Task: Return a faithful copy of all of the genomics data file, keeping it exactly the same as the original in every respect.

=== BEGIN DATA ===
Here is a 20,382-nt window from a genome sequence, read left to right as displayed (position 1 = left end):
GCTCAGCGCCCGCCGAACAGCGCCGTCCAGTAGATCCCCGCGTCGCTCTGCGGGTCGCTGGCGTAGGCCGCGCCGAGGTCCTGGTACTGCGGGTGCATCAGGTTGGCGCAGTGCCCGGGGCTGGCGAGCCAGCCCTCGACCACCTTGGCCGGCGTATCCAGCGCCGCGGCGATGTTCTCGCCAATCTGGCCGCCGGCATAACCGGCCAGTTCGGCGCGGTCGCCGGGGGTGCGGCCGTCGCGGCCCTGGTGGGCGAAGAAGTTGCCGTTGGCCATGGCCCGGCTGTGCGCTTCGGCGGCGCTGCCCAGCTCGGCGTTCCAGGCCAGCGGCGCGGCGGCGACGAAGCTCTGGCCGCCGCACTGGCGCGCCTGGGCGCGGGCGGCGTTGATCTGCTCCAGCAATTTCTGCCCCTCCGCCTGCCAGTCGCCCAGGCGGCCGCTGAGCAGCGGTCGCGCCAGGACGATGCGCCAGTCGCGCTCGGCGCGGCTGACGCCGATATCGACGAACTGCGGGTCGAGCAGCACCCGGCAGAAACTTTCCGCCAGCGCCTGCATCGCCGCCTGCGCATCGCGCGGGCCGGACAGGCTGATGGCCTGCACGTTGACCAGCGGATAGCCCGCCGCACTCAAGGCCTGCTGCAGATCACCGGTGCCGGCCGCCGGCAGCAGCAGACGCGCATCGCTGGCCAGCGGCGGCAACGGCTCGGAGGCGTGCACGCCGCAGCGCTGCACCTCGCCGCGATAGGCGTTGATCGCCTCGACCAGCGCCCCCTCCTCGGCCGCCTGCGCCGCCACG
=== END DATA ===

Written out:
Here is a 20,382-nt window from a genome sequence, read left to right as displayed (position 1 = left end):
GCTCAGCGCCCGCCGAACAGCGCCGTCCAGTAGATCCCCGCGTCGCTCTGCGGGTCGCTGGCGTAGGCCGCGCCGAGGTCCTGGTACTGCGGGTGCATCAGGTTGGCGCAGTGCCCGGGGCTGGCGAGCCAGCCCTCGACCACCTTGGCCGGCGTATCCAGCGCCGCGGCGATGTTCTCGCCAATCTGGCCGCCGGCATAACCGGCCAGTTCGGCGCGGTCGCCGGGGGTGCGGCCGTCGCGGCCCTGGTGGGCGAAGAAGTTGCCGTTGGCCATGGCCCGGCTGTGCGCTTCGGCGGCGCTGCCCAGCTCGGCGTTCCAGGCCAGCGGCGCGGCGGCGACGAAGCTCTGGCCGCCGCACTGGCGCGCCTGGGCGCGGGCGGCGTTGATCTGCTCCAGCAATTTCTGCCCCTCCGCCTGCCAGTCGCCCAGGCGGCCGCTGAGCAGCGGTCGCGCCAGGACGATGCGCCAGTCGCGCTCGGCGCGGCTGACGCCGATATCGACGAACTGCGGGTCGAGCAGCACCCGGCAGAAACTTTCCGCCAGCGCCTGCATCGCCGCCTGCGCATCGCGCGGGCCGGACAGGCTGATGGCCTGCACGTTGACCAGCGGATAGCCCGCCGCACTCAAGGCCTGCTGCAGATCACCGGTGCCGGCCGCCGGCAGCAGCAGACGCGCATCGCTGGCCAGCGGCGGCAACGGCTCGGAGGCGTGCACGCCGCAGCGCTGCACCTCGCCGCGATAGGCGTTGATCGCCTCGACCAGCGCCCCCTCCTCGGCCGCCTGCGCCGCCACG